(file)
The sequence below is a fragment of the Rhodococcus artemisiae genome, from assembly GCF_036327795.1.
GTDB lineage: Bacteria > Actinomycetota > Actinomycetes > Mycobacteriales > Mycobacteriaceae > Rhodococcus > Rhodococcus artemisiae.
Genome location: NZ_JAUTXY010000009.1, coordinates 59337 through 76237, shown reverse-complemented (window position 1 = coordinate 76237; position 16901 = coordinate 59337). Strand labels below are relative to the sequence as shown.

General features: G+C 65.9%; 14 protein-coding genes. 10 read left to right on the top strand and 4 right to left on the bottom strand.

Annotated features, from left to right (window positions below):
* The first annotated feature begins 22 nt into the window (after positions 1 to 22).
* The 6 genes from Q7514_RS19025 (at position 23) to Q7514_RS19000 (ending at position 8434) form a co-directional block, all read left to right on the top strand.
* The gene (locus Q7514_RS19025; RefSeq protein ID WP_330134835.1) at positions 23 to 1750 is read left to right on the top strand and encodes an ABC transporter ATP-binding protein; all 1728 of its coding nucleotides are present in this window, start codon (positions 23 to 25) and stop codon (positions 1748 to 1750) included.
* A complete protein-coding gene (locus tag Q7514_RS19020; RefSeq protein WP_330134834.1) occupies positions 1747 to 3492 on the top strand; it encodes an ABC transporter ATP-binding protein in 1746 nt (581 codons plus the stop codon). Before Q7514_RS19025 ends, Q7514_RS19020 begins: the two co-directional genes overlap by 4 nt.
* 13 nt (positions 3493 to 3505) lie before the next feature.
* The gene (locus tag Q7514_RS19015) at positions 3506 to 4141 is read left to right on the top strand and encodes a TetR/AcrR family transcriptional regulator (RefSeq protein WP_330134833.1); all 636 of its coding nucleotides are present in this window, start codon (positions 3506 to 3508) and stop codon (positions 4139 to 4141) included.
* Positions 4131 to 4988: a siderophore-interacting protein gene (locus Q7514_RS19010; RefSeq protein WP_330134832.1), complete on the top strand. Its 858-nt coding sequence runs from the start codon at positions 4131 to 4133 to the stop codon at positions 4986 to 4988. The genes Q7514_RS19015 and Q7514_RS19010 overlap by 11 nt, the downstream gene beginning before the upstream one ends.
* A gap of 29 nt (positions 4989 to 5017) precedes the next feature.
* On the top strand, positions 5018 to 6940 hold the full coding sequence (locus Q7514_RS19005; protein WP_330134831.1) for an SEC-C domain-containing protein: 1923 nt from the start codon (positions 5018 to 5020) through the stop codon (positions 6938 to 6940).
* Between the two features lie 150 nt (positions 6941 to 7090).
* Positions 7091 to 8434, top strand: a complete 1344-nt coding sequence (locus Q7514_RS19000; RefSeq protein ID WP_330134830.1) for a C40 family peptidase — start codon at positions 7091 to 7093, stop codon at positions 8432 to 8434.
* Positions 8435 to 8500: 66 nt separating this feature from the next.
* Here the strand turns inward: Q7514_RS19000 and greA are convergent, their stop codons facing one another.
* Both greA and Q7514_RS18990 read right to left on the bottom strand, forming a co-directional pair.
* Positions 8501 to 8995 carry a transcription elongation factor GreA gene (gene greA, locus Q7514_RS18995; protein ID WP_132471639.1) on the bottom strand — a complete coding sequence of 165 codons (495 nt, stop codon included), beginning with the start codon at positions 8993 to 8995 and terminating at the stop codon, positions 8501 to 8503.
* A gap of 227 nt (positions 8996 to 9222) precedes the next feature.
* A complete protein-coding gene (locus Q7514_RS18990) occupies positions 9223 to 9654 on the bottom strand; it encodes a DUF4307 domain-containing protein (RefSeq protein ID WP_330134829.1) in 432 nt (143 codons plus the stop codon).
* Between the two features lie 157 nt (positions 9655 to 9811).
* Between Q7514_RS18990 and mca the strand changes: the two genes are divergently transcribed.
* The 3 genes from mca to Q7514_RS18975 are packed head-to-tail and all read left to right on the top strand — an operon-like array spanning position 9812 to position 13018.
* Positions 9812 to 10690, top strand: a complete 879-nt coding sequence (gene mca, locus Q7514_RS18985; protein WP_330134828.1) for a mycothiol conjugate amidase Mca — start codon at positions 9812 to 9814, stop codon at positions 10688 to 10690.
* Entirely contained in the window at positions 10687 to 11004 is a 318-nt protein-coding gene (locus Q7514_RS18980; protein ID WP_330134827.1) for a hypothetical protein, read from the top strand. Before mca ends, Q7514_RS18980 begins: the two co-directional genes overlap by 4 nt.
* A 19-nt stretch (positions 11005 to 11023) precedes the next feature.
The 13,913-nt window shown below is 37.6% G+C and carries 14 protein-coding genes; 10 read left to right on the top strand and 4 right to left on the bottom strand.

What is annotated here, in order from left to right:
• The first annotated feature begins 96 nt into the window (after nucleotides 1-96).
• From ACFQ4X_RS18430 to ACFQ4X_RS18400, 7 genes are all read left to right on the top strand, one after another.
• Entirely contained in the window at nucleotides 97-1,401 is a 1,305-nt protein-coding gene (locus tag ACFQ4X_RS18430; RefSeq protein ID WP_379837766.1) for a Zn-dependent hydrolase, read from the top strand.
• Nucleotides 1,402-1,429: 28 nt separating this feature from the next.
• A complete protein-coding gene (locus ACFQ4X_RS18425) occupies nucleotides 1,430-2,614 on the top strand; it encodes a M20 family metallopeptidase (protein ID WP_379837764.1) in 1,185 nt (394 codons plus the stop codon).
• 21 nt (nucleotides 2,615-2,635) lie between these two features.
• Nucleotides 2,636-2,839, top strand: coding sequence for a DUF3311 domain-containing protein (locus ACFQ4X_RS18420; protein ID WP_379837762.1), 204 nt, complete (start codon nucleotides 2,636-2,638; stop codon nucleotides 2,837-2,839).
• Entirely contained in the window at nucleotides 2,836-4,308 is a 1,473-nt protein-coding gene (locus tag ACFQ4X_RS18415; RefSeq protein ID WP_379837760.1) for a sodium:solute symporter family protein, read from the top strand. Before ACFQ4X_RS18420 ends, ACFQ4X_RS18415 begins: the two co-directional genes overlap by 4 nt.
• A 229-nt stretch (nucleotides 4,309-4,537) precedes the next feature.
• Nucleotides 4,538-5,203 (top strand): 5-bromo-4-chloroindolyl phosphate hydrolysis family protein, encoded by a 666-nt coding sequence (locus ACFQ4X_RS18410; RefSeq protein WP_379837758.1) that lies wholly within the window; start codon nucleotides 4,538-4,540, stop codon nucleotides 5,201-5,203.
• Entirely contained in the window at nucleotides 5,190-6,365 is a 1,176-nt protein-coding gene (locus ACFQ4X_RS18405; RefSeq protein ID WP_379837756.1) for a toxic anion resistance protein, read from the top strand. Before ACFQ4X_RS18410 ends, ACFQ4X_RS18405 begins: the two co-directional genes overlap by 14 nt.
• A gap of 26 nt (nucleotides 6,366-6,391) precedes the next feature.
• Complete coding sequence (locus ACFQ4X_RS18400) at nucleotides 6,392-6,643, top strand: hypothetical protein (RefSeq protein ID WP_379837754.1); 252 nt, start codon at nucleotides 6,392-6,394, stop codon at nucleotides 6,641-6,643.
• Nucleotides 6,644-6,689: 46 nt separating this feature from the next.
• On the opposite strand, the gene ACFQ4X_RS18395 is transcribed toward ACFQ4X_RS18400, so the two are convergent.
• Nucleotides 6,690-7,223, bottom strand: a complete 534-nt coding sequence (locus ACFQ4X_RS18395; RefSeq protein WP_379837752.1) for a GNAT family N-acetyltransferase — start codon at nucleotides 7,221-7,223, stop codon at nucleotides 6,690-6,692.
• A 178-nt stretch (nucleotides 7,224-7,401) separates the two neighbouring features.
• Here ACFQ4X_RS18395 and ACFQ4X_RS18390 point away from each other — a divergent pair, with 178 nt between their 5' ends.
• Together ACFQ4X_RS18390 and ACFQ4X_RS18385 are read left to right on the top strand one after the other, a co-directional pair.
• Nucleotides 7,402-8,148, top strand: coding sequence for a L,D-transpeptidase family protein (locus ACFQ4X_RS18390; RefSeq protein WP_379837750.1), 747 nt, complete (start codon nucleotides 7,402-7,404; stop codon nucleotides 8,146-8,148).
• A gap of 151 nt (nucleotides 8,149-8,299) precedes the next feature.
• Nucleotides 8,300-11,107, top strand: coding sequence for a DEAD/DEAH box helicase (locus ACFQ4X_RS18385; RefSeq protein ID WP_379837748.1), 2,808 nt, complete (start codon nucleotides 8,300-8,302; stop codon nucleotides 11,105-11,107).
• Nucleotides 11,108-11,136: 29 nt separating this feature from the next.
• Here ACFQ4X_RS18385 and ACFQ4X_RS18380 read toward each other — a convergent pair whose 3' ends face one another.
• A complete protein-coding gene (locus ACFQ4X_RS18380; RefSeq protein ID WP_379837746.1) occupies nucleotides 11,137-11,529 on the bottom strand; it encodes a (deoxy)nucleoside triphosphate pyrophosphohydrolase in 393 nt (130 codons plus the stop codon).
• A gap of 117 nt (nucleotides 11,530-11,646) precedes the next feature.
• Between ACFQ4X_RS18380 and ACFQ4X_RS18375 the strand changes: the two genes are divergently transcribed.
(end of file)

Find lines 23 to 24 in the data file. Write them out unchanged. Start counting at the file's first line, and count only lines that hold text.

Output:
* Between the two features lie 157 nt (positions 9655 to 9811).
* Between Q7514_RS18990 and mca the strand changes: the two genes are divergently transcribed.